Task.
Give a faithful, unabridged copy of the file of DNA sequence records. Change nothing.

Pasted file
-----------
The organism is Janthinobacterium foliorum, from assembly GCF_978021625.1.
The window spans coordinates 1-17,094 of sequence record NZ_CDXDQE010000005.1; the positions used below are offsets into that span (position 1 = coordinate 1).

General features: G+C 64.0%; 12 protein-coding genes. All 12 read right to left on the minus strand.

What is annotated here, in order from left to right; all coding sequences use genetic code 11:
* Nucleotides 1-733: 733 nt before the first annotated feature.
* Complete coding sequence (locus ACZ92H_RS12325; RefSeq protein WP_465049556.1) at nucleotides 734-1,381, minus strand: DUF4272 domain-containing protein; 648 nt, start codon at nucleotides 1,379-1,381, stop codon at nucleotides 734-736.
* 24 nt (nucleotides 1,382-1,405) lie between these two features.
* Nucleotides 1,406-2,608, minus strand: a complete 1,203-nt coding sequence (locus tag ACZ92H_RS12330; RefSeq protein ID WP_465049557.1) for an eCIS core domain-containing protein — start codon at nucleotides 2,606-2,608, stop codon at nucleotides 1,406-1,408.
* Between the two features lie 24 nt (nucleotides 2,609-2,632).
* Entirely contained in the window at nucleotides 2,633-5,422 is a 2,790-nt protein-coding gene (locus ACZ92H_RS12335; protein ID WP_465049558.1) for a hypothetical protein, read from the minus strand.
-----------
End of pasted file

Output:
The organism is Janthinobacterium foliorum, from assembly GCF_978021625.1.
The window spans coordinates 1-17,094 of sequence record NZ_CDXDQE010000005.1; the positions used below are offsets into that span (position 1 = coordinate 1).

General features: G+C 64.0%; 12 protein-coding genes. All 12 read right to left on the minus strand.

What is annotated here, in order from left to right; all coding sequences use genetic code 11:
* Nucleotides 1-733: 733 nt before the first annotated feature.
* Complete coding sequence (locus ACZ92H_RS12325; RefSeq protein WP_465049556.1) at nucleotides 734-1,381, minus strand: DUF4272 domain-containing protein; 648 nt, start codon at nucleotides 1,379-1,381, stop codon at nucleotides 734-736.
* 24 nt (nucleotides 1,382-1,405) lie between these two features.
* Nucleotides 1,406-2,608, minus strand: a complete 1,203-nt coding sequence (locus tag ACZ92H_RS12330; RefSeq protein ID WP_465049557.1) for an eCIS core domain-containing protein — start codon at nucleotides 2,606-2,608, stop codon at nucleotides 1,406-1,408.
* Between the two features lie 24 nt (nucleotides 2,609-2,632).
* Entirely contained in the window at nucleotides 2,633-5,422 is a 2,790-nt protein-coding gene (locus ACZ92H_RS12335; protein ID WP_465049558.1) for a hypothetical protein, read from the minus strand.